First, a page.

Rabbinic Reflections: A particular people

“Two Jews, three opinions,” so goes the adage, part inside joke, and part truism. If you have seen a page of the Talmud, it is layered with opinions from centuries of rabbis interpreting, disagreeing, and commenting on previous conversations.

Different opinions are written on a page of the Talmud. (Image from Wikipedia)

The differences of opinion on the page span not only opinions and generations but also cultures and continents. It is easy to look at the page and forget its most important message, which is that Jews are agreeing to disagree. In agreeing to disagree, they are on the same page.

This particular arrangement goes back to the Bible. Coincidentally, the Jewish liturgical reading of the Torah has this weekend as the transition from Genesis to Exodus. Genesis ends with Jacob blessing his progeny, setting the stage for them to become the twelve tribes of Israel (Israel being his other name). Exodus begins with enumerating the tribes before switching to the grand narrative of the exodus from slavery to freedom.

Interestingly, even after that narrative nominally turns the tribes into the Israelite nation, especially at Mt. Sinai, tribal identity remains present in the whole. The high priest’s breastplate has twelve gemstones, one for each tribe, united and yet distinct. Later, the tribes take positions around the tabernacle as they encamp in the wilderness. Even later still, the tribes unite to conquer Canaan and then settle in different areas. On the breastplate, on the ground, and on maps, the biblical Jews were a nation of sub-groups.

The power of a union made up of differing constituent parts is not such a foreign idea. After all, the United States with its motto of E Pluribus Unum (out of many, one) and its flag (50 stars for each state and 13 stripes for the 13 original colonies) is an example so close to home we might overlook it. There is a difference, though, between representing the idea and making it work, between appearing on the same page and agreeing to be on it.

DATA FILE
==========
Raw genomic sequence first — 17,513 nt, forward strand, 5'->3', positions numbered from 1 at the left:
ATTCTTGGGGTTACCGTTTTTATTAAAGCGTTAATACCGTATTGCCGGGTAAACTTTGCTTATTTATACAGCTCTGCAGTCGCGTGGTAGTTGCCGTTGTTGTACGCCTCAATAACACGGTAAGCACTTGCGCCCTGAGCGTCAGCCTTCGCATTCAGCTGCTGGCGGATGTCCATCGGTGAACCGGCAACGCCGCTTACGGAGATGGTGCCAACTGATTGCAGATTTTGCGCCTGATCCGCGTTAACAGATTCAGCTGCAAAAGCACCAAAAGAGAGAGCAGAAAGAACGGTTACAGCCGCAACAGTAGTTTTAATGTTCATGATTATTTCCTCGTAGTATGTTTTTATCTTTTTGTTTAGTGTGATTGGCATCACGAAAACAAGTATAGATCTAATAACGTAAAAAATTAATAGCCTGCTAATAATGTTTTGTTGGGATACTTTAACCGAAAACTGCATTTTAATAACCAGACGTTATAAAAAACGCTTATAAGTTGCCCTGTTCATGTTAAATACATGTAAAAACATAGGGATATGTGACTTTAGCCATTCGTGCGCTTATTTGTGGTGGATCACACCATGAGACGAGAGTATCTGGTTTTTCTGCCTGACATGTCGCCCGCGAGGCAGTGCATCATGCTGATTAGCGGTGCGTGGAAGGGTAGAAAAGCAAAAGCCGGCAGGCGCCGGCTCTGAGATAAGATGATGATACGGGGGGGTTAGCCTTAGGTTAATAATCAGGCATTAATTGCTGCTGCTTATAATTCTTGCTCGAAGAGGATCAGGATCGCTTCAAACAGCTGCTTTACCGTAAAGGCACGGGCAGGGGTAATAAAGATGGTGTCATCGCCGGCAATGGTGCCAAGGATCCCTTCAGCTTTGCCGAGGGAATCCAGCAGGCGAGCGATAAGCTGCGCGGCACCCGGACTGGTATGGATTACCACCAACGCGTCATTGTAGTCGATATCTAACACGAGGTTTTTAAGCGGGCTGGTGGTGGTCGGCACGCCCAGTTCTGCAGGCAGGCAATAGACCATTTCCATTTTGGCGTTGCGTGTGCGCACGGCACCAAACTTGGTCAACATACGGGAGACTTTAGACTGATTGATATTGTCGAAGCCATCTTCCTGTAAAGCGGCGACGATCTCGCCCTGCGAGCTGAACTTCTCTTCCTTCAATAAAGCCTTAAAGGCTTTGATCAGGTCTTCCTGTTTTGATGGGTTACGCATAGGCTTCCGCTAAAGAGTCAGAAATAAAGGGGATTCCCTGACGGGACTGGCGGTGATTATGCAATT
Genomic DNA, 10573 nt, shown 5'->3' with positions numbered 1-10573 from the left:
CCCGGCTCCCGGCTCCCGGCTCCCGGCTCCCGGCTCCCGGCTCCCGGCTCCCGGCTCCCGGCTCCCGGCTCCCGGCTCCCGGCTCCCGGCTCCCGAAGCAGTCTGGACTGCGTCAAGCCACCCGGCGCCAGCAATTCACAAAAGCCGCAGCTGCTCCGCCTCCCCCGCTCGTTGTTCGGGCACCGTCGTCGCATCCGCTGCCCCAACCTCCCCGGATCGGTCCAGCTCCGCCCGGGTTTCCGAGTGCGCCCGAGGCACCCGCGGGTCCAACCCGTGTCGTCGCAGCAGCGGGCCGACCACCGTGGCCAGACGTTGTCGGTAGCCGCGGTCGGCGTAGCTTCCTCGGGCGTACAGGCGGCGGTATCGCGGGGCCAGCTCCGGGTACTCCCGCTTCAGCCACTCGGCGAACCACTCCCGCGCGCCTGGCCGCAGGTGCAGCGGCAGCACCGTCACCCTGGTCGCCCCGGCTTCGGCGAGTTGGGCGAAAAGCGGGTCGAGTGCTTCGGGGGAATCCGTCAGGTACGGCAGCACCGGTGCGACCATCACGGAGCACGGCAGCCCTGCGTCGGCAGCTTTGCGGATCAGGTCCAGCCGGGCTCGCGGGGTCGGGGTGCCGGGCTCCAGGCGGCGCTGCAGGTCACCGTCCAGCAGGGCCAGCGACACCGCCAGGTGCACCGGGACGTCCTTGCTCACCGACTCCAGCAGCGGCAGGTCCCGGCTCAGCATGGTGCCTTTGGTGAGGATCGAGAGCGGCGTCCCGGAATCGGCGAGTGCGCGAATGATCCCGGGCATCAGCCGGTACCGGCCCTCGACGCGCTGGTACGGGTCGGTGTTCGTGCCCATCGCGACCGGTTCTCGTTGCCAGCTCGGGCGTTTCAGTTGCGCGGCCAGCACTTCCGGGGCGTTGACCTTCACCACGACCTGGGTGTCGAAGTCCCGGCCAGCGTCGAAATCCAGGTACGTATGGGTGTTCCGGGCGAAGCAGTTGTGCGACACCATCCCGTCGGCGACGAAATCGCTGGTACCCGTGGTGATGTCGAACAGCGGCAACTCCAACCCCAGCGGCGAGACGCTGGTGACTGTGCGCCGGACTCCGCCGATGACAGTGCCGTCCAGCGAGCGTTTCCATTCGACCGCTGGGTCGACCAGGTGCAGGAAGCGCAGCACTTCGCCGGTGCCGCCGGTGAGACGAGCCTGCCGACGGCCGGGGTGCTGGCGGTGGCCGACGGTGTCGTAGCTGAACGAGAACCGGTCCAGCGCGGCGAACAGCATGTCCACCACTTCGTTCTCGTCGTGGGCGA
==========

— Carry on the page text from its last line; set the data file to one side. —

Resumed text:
What does make it work? In the biblical case, freedom from slavery, Moses as leader, and the commandments helped, but they were not always enough. Tribal lands and inheritance had to be worked out in Numbers. When a monarchy was introduced, Saul came from the smallest tribe only to have David come from the biggest right after. In other words, it is not simple.

What actually got Jews on the same page had much to do with seeing dissension and division. In the time of Jesus and the decades after his death, the Jewish community was divided into multiple sub-groups including the first Christians.

Even the rabbinic community was split between two main houses: Beit Shammai and Beit Hillel. Later rabbis went out of their way to point out that in debates between the two, the law generally followed Beit Hillel because they would include the opposing view in their reasoning. They began a tradition of valuing a minority opinion, of preserving dissent. This openness to difference brought together both sides so that later generations could see their place in the argument.

I happen to think it worked then and works now because one side understands what it means to be human by understanding itself as particular, as unique, and honoring that in others. My having a particular position means you must have a particular position. Yes, we could compromise, but each of us giving something up does not always work. We could, instead, value each other’s particularity enough to see how we are the same and thereby find a new solution.

Jewishly, this idea is an extension of the value of seeing each other as created b’tzelem e-lohim (in God’s image), each with divinity in us. It is a universal value demonstrated on a national level by a particular people, the Jews with all our differences. In today’s culture of division, it just might get us on the same page.

About Rabbi Jeremy Winaker

Rabbi Jeremy Winaker is the executive director of the Greater Philadelphia Hillel Network, responsible for West Chester University, Haverford, Bryn Mawr, and other area colleges. He is the former head of school at the Albert Einstein Academy in Wilmington and was the senior Jewish educator at the Kristol Hillel Center at the University of Delaware for four years. Rabbi Winaker lives in Delaware with his wife and three children.



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